Neptune's moon Galatea and new ring arcs, or partial rings, were discovered in the same month by the Voyager 1 science team. Galatea was initially called S/1989 N4 until its discovery was confirmed.


Galatea was discovered in July 1989 by the Voyager 2 science team.


Galatea is another of Neptune's tiny moons. Small and irregularly-shaped like Despina, Galatea orbits in the same direction as Neptune and is relatively close to the gas giant's equatorial plane. The small moon's gravity is believed to cause disturbances in Neptune's ring system. It was found in the same month scientists discovered ring arcs, or partial rings, that were suspected to exist around Neptune.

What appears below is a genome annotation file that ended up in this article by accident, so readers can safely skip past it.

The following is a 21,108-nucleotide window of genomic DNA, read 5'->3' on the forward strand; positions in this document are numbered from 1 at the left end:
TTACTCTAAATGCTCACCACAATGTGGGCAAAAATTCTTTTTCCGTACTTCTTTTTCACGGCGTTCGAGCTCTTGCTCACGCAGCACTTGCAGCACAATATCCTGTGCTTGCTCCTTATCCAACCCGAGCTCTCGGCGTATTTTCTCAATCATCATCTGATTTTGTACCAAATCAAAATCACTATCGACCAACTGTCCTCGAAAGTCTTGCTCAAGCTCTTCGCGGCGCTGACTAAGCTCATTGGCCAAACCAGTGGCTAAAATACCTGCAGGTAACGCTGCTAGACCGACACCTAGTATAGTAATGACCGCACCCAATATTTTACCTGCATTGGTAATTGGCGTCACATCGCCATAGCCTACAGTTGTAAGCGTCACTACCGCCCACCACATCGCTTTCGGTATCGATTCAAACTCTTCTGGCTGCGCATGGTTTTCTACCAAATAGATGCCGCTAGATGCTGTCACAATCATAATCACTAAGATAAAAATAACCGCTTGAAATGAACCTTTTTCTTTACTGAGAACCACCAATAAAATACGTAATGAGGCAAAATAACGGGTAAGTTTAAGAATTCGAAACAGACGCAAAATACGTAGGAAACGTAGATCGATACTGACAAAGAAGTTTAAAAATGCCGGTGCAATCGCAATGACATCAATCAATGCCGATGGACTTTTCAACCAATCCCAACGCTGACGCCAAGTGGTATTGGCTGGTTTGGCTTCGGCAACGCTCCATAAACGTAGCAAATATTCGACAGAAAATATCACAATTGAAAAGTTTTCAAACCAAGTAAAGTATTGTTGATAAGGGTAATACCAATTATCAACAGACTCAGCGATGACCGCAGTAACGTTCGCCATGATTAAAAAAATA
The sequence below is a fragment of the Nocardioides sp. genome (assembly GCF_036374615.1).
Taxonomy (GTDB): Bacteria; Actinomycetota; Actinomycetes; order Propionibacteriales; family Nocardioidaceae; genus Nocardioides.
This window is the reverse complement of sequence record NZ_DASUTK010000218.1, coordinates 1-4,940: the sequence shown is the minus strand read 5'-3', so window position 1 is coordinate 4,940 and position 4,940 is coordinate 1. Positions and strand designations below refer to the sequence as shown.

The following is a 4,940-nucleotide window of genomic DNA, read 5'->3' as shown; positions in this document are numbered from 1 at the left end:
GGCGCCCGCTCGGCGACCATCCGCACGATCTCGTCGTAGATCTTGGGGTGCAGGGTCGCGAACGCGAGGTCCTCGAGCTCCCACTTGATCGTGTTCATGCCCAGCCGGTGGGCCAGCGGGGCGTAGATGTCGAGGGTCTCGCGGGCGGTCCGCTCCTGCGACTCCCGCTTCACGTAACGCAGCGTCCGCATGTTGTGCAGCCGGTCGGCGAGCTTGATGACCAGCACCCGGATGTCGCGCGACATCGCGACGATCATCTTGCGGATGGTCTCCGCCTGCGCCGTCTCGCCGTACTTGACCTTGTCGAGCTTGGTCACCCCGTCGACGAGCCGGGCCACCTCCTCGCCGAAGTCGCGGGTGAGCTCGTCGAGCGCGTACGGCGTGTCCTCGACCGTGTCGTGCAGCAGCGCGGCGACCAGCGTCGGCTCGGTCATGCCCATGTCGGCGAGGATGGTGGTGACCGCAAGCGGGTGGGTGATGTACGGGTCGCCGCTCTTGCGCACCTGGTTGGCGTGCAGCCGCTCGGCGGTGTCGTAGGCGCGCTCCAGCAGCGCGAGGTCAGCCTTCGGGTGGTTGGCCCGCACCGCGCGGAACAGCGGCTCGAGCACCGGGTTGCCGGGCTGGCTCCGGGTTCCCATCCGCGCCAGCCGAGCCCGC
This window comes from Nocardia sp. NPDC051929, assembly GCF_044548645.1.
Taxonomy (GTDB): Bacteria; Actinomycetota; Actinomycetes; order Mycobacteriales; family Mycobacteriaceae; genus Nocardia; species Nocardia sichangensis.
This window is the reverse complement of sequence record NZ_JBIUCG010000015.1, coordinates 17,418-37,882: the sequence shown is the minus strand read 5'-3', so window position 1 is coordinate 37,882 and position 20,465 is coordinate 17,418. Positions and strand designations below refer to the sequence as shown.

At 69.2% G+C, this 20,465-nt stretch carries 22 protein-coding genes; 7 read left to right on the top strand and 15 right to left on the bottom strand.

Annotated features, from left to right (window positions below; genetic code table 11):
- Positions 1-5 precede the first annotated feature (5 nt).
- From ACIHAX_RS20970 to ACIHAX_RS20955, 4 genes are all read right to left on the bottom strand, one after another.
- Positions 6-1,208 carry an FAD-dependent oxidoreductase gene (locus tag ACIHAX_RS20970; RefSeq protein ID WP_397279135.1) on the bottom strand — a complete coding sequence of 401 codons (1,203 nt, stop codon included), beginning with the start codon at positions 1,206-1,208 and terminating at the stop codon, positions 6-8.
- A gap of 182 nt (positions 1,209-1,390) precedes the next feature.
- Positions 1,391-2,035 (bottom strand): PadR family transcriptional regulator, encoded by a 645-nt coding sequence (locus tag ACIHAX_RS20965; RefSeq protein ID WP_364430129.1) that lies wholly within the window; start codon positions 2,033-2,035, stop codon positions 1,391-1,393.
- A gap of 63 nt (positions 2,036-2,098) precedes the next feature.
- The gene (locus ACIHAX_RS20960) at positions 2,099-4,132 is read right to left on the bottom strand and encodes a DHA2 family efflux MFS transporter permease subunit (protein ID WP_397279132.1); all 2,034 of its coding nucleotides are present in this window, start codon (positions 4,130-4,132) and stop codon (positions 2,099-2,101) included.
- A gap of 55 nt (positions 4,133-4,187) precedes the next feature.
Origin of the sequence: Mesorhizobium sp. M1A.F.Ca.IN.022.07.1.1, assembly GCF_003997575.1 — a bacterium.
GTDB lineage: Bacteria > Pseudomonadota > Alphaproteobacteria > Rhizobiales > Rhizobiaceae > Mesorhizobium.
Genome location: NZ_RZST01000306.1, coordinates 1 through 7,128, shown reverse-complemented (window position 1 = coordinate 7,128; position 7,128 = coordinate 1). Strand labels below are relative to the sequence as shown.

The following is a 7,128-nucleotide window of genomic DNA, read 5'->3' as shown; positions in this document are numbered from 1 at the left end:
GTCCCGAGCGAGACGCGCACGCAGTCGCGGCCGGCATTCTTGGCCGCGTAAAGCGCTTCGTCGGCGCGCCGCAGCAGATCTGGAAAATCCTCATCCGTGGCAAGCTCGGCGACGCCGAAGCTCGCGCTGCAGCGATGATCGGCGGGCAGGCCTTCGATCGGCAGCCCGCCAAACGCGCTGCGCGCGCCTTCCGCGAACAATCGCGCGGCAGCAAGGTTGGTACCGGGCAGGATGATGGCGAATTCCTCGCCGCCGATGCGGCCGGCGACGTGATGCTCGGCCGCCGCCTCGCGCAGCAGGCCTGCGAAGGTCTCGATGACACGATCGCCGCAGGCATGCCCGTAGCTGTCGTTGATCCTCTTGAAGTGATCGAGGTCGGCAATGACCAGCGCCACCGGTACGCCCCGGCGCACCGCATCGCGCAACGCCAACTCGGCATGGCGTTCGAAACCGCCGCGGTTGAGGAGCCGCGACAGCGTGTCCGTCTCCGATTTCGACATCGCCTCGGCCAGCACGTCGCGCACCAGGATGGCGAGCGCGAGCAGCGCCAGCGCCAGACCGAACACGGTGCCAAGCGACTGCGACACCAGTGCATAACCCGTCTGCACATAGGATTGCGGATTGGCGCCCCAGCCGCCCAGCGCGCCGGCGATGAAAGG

Galatea circles Neptune every 10 hours and 18 minutes.

How Galatea Got its Name

Galatea was a sea nymph who attended to Poseidon (the Roman god Neptune). The nymphs are also known as the Nereids. The moon was originally designated S/1989 N 4.

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